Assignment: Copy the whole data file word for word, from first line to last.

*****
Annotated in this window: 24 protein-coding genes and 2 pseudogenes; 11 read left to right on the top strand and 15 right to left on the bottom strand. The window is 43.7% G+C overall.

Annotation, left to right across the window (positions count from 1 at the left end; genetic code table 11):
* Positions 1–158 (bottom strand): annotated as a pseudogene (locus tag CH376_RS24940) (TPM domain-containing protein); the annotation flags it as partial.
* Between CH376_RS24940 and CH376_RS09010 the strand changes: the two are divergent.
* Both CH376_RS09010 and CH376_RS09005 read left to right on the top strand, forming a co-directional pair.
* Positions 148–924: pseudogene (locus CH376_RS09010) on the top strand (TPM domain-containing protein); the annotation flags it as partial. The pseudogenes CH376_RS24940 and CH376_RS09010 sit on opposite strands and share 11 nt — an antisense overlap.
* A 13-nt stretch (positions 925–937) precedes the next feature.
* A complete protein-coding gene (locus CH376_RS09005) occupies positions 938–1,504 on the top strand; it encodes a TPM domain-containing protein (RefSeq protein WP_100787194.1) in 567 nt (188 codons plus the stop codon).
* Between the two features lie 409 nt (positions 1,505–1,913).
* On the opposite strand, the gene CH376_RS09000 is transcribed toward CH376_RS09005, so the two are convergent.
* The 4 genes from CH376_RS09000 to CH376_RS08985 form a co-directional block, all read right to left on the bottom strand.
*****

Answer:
Annotated in this window: 24 protein-coding genes and 2 pseudogenes; 11 read left to right on the top strand and 15 right to left on the bottom strand. The window is 43.7% G+C overall.

Annotation, left to right across the window (positions count from 1 at the left end; genetic code table 11):
* Positions 1–158 (bottom strand): annotated as a pseudogene (locus tag CH376_RS24940) (TPM domain-containing protein); the annotation flags it as partial.
* Between CH376_RS24940 and CH376_RS09010 the strand changes: the two are divergent.
* Both CH376_RS09010 and CH376_RS09005 read left to right on the top strand, forming a co-directional pair.
* Positions 148–924: pseudogene (locus CH376_RS09010) on the top strand (TPM domain-containing protein); the annotation flags it as partial. The pseudogenes CH376_RS24940 and CH376_RS09010 sit on opposite strands and share 11 nt — an antisense overlap.
* A 13-nt stretch (positions 925–937) precedes the next feature.
* A complete protein-coding gene (locus CH376_RS09005) occupies positions 938–1,504 on the top strand; it encodes a TPM domain-containing protein (RefSeq protein WP_100787194.1) in 567 nt (188 codons plus the stop codon).
* Between the two features lie 409 nt (positions 1,505–1,913).
* On the opposite strand, the gene CH376_RS09000 is transcribed toward CH376_RS09005, so the two are convergent.
* The 4 genes from CH376_RS09000 to CH376_RS08985 form a co-directional block, all read right to left on the bottom strand.